With the development of CT instruments, the combination of some new technologies can improve the diagnosis rate of bladder tumors. Studies have shown that the low-emission CT virtual cystoscope has a sensitivity of 100% for bladder tumors larger than 0.5 cm, the bladder tumors at 0.5 cm can also achieve high sensitivity, and the average radiation absorption equivalent (6.9 mSv) is significantly less than that of conventional 16-row spiral CT. Spiral CT and its reconstruction technology can show the enhancement of the mass and the thickening of the bladder wall, which is of great value in the diagnosis of bladder cancer . Studies have shown that multislice spiral enhanced CT dual-phase scanning combined with virtual endoscopic imaging is of great value for preoperative clinical staging of bladder cancer. The staging accuracy rate is 94.5%. When the tumor is limited to the bladder wall (≤T2b), the diagnosis accuracy rate is 91.2%; when the tumor invades the outer structure of the bladder wall (≥T3), the diagnosis accuracy rate is 100%. In recent years, cone-beam CT has been used to guide radiation therapy for bladder cancer, and it has opened up new fields for the application of imaging to bladder cancer.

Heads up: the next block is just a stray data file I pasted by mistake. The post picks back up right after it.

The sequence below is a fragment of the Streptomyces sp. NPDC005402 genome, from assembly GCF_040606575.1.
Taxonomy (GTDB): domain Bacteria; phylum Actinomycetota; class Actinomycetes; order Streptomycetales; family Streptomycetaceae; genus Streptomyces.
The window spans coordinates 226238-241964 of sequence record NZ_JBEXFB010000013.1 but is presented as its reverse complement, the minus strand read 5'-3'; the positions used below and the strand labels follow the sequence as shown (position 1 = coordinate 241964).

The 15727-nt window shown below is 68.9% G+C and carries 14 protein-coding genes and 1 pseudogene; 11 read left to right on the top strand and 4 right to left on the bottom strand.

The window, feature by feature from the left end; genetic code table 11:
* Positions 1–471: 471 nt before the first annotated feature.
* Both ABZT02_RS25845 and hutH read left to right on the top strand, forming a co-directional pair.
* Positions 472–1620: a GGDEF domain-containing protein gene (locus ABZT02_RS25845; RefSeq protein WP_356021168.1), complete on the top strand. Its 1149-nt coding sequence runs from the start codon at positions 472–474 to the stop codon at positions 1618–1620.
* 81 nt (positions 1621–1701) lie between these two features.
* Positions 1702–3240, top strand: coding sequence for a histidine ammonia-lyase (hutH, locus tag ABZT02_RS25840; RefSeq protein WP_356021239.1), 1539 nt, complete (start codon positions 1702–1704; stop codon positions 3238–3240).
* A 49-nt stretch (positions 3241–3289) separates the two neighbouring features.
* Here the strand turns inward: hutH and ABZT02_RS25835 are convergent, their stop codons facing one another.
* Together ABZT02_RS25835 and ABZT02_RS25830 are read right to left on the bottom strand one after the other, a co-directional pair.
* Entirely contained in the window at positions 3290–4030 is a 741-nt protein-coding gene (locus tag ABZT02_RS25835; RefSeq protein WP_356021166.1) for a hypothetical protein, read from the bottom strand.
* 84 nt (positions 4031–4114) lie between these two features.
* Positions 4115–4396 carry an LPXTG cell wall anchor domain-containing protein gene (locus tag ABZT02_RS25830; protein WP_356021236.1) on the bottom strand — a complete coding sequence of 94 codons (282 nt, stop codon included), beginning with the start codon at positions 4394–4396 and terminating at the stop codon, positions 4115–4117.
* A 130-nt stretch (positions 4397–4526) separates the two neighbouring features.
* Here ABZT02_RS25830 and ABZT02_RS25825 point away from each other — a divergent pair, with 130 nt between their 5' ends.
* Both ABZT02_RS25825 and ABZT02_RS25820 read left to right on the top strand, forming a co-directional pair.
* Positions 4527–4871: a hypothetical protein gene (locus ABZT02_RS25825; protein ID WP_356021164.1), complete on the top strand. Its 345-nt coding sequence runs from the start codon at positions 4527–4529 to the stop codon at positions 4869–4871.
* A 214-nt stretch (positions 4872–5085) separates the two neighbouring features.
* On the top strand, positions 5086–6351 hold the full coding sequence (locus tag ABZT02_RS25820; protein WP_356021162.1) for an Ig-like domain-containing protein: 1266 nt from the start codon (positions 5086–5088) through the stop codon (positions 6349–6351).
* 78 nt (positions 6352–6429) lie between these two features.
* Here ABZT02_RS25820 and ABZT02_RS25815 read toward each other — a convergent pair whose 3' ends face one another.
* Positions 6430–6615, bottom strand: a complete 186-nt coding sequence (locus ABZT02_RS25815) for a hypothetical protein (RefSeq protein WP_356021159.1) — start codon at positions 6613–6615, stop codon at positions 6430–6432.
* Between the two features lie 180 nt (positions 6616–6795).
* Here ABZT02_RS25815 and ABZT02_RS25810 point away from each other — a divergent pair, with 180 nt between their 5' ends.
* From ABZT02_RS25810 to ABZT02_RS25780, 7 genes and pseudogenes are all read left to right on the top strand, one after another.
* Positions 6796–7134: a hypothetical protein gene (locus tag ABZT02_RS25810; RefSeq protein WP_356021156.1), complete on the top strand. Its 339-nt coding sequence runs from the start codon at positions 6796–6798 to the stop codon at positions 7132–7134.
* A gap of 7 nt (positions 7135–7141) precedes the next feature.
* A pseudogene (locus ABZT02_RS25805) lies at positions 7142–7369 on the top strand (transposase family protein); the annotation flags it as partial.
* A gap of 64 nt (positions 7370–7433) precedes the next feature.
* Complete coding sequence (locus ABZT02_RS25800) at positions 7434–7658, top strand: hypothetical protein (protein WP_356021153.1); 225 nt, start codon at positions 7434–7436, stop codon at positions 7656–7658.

Nowadays, CT examination has been more and more widely used in the clinic. As a commonly used imaging examination method, CT can not only observe the location, density, size, shape, and boundary of the lesion, the CT value, and the degree of enhancement when detecting bladder space-occupying lesions but also understand whether the lesion is cystic or bleeding, calcified, etc. At the same time, it can better show the structure of the surrounding bladder, whether there is an invasion of the surrounding tissue, the extent of invasion, and pelvic or retroperitoneal lymph node metastasis. It can also understand whether there are enlarged lymph nodes and abnormal changes around the bladder. By rebuilding the target blood vessel image, we can then display the vascular structure in the diagnosis of bladder cancer, tumor staging, and selection of treatment methods [13, 14].